Ads For Film About Muslim Comedians Go Up After Months-Long Court Fight

Comedic ads about Muslim Americans went up in New York City subway stations Monday after the Metropolitan Transportation Authority (MTA) originally declined to run them, saying they contained political speech.

The ads, designed by Muslim comedians Negin Farsad and Dean Obeidallah, debuted some five months after U.S. District Judge Colleen McMahon for the Southern District of New York ruled the MTA could not ban them because they were not "political in nature." Farsad's company, Vaguely Qualified Productions, which produced the ads, first sued the MTA last June with the help of Muslim Advocates, a civil rights organization, after seeking to purchase space in September 2014 to run a total of six advertisements.

"All we wanted to do was show that Muslims have a hilarious side — to be allowed to tell our own stories and do it through jokes," Farsad said in a statement. "We worried it would never happen."

The ads promote a 2013 film Farsad and Obeidallah co-directed called "The Muslims Are Coming!" The film follows a group of Muslim-American comedians as they travel around the United States performing stand-up routines and interacting with locals.

Three of the six ads running in the New York City Subway promoting "The Muslims Are Coming!", a film that follows Muslim-American comedians as they tour through the United States. Courtesy of Vaguely Qualified Productions

One of the ads, featuring a black background with white block letters, reads, "Those Terrorists Are All Muslim." Muslim is crossed out, and the word "Nutjobs" is written below in red italic block letters. Under "nutjobs" appears the phrase "(More Accurate)" in smaller white capital letters.

Another reads, "Beware The Muslims Are Coming!" in lettering reminiscent of posters for classic horror films. In smaller print, the ad continues, "And they shall strike with hugs so fierce, you'll end up calling your grandmother and telling her you love her."

All of the advertisements include the website "" at the bottom.

Between 1994 and 2015, the MTA accepted political ads but voted to change its policy April 29, 2015, court documents said. That decision came nine days after U.S. District Judge John Koeltl for the Southern District of New York ruled that the MTA violated the First Amendment by rejecting an ad from the American Freedom Defense Initiative (AFDI), according to court documents.

That advertisement, taken out in 2014, featured a photo of a man donning a headscarf with the statement "'Killing Jews is Worship that draws us close to Allah' — Hamas MTV. That's His Jihad. What's Yours?", according to court documents.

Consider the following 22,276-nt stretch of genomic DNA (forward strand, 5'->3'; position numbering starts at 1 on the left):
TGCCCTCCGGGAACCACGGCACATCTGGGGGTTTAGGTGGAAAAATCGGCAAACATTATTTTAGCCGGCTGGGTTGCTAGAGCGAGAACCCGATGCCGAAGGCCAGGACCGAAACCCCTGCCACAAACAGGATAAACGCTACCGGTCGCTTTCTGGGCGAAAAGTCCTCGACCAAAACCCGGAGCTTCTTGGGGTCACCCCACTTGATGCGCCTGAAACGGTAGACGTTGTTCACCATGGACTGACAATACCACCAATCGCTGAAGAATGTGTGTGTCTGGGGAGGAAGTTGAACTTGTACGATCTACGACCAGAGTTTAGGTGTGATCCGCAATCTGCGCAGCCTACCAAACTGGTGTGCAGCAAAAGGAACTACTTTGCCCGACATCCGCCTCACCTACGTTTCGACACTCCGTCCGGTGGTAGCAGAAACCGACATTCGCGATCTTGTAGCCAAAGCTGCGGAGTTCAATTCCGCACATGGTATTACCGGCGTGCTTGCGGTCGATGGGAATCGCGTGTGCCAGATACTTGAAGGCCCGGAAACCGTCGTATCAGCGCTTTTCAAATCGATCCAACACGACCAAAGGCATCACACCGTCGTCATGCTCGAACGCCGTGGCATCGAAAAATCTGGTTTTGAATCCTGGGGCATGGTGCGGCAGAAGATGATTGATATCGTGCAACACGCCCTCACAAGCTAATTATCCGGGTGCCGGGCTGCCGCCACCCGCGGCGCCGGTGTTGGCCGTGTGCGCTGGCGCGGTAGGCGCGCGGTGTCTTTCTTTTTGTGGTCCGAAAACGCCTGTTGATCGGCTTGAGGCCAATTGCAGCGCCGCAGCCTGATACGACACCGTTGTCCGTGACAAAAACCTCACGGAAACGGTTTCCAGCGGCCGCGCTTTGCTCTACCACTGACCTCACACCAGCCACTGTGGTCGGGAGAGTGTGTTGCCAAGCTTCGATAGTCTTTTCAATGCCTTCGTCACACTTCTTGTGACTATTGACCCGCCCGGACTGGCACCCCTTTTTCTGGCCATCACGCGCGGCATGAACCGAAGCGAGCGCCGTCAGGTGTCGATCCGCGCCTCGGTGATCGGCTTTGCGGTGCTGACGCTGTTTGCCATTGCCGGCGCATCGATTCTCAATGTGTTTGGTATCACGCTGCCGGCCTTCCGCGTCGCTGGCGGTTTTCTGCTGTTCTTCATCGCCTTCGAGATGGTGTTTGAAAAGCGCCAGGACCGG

Under its original policy, the MTA refused space for the AFDI ad because it had the potential to incite violence and disrupt transit operations, according to court documents. The MTA's amended policy, banning advertisements that express political messages, also kept the AFDI advertisement out of the transit system, a decision a federal appeals judge upheld last week.

That same rationale was used in May to block Farsad and Obeidallah's ads, according to the original complaint.

But McMahon wrote in her Oct. 7, 2015, ruling that the comedians' ads were commercial and not political in nature. She added that the MTA has also approved other advertisements that she said were similar or far more political.

"To suggest, as the MTA's actions do, that an advertisement for the Republican presidential debate with photographs and quotes from candidates is somehow less 'political' than humorous statements about the Muslim population's dislike of both terrorism and insufficient bagel schmear is, quite clearly, not viewpoint neutral," the judge wrote in her opinion.

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The MTA said in a statement Monday that it disagreed with McMahon's ruling but will not appeal the decision.

MTA spokeswoman Marisa Baldeo told NBC News in an email that there will be 144 ads appearing system-wide for four weeks. She could not, however, confirm the number of stations in which the advertisements would appear.

"We're thrilled that finally our posters will go up and people will start loving Muslims," Obeidallah said in a statement. "Okay, maybe one poster can't make you actually love Muslims, but perhaps it will be part of the courting process."

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